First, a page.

Myanmar junta gang hits Suu Kyi birthday rally

Thu Jun 19, 2008

By Aung Hla Tun

YANGON, June 19 (Reuters) – Pro-junta thugs broke up a rally by supporters of Myanmar democracy icon Aung San Suu Kyi on Thursday, detaining three people among a crowd chanting for her release on her 63rd birthday, a senior opposition member said.

At least six truckloads of Swan-Arr-Shin, or “Masters of Force”, gang members waded into the crowd outside the dilapidated headquarters of Suu Kyi’s National League for Democracy (NLD) in the former capital, Yangon, one witness said.

“We saw some of them slapping and beating NLD members,” the witness said. Senior NLD official Win Naing later told Reuters three people had been taken away.

Police cordoned off roads leading to the rally where the NLD members had shouted slogans demanding freedom for Suu Kyi and more than 1,300 political prisoners believed to be behind bars in the former Burma.

Suu Kyi’s confinement in her lakeside home in Yangon was extended in May despite international pleas to the generals to end her latest stretch of detention, which began in May 2003.

The Nobel peace laureate has now been confined for nearly 13 of the past 19 years, with her telephone line cut and all visitors barred apart from her cook and occasionally her doctor.


Her birthday has become an annual ritual inside and outside Myanmar for campaigners seeking an end to the 46 years of military rule that have reduced a once-promising economy and country to an impoverished international pariah.

Every year, the NLD’s ageing leadership releases birds and statements calling for Suu Kyi’s freedom and a meaningful transition to democracy.

Every year, the junta ignores them — as it does the protests and all-too-familiar statements of outrage and frustration that mark the day outside the country.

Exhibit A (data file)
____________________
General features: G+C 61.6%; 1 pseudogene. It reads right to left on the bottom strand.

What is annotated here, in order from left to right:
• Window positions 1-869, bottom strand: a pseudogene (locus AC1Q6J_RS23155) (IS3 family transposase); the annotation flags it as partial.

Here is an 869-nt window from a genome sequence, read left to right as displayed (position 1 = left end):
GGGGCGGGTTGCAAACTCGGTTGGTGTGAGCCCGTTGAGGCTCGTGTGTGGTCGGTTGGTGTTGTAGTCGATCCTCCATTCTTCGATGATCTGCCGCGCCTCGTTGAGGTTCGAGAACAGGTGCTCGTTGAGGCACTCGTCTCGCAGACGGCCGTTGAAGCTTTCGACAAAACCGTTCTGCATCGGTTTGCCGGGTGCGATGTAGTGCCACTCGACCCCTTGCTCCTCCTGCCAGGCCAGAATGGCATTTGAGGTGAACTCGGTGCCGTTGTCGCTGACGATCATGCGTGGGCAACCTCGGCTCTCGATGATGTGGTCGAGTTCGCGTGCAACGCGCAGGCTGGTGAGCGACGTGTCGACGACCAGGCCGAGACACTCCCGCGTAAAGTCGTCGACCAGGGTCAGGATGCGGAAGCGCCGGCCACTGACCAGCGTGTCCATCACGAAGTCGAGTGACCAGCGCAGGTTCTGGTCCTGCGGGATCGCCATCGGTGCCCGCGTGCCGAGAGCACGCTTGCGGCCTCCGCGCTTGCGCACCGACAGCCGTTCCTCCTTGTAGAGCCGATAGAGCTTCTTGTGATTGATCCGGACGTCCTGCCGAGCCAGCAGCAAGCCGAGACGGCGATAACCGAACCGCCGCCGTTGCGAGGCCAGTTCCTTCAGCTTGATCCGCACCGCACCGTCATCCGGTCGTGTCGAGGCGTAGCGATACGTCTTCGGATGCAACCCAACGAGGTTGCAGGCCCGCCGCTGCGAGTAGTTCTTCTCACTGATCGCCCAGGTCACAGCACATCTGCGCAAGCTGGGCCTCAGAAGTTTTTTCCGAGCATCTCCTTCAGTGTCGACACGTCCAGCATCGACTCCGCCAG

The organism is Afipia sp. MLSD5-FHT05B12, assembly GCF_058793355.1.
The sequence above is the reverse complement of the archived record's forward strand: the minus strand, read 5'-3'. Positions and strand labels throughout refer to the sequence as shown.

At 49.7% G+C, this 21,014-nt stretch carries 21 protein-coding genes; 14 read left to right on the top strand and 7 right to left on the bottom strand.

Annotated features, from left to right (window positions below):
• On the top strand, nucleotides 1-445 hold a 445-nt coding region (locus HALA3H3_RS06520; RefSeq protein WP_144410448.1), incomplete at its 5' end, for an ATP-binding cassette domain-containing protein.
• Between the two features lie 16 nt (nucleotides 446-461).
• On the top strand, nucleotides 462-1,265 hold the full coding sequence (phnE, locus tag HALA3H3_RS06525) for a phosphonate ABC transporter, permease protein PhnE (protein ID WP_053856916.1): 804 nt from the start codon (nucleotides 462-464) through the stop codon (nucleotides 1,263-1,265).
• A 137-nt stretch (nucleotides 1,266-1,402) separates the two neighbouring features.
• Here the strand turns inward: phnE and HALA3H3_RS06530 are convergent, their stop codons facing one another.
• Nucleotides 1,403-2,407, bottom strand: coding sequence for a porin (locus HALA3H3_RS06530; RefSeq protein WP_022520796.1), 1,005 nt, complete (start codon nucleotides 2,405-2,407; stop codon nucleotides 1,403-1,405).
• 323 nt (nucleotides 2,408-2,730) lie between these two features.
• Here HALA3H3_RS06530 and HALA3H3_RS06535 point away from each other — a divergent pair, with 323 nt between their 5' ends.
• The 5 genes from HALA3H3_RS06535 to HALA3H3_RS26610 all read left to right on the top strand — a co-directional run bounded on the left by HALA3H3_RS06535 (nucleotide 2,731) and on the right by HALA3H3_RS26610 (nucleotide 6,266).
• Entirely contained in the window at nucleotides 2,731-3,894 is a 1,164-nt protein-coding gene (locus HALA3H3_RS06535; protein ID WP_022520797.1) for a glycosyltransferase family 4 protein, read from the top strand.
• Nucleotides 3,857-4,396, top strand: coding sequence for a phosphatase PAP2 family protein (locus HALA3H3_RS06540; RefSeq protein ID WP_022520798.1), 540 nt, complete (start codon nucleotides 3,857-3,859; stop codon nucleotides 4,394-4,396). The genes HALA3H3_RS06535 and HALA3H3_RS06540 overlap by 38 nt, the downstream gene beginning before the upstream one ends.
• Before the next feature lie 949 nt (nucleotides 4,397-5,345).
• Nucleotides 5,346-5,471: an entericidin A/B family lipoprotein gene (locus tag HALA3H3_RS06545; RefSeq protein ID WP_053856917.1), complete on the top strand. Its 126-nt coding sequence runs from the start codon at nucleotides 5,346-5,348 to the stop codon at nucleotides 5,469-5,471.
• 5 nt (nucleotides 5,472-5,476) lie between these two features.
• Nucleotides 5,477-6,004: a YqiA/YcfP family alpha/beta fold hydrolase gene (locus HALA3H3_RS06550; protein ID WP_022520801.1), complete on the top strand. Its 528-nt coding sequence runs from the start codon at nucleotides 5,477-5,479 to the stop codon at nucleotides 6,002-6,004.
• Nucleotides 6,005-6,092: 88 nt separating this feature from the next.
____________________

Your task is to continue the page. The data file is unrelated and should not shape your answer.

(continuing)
After Cyclone Nargis, which left 134,000 people dead or missing and 2.4 million destitute, campaigners are worried about the international community quietly shelving their icon’s plight in a bid to get the junta to open up to outside aid.

“The U.N. is crawling on its knees before the regime, afraid to speak the truth in case it affects aid access deals which the regime is already breaking,” Mark Farmaner of the Burma Campaign UK said last month.

Washington has imposed ever-tighter sanctions on the generals in a bid to force them into political rapprochement with the NLD, which won a 1990 election landslide only to be denied power.

The strategy appears merely to have driven the regime further into isolation, as shown by its complete distrust of U.S. offers of ships and military helicopters to ferry aid to Nargis victims in the worst-hit Irrawaddy delta.

Dozens of people protested outside the Myanmar embassies in Bangkok and Manila, where they carried roses, gift-wrapped boxes and placards.

In the Indian capital, where Suu Kyi went to school in the early 1960s while her mother was ambassador to New Delhi, police briefly detained more than 50 demonstrators who marched through the streets wearing black “Free Suu Kyi” bandanas. (Additional reporting by Manila bureau) (Editing by Ed Cropley and Sanjeev Miglani)


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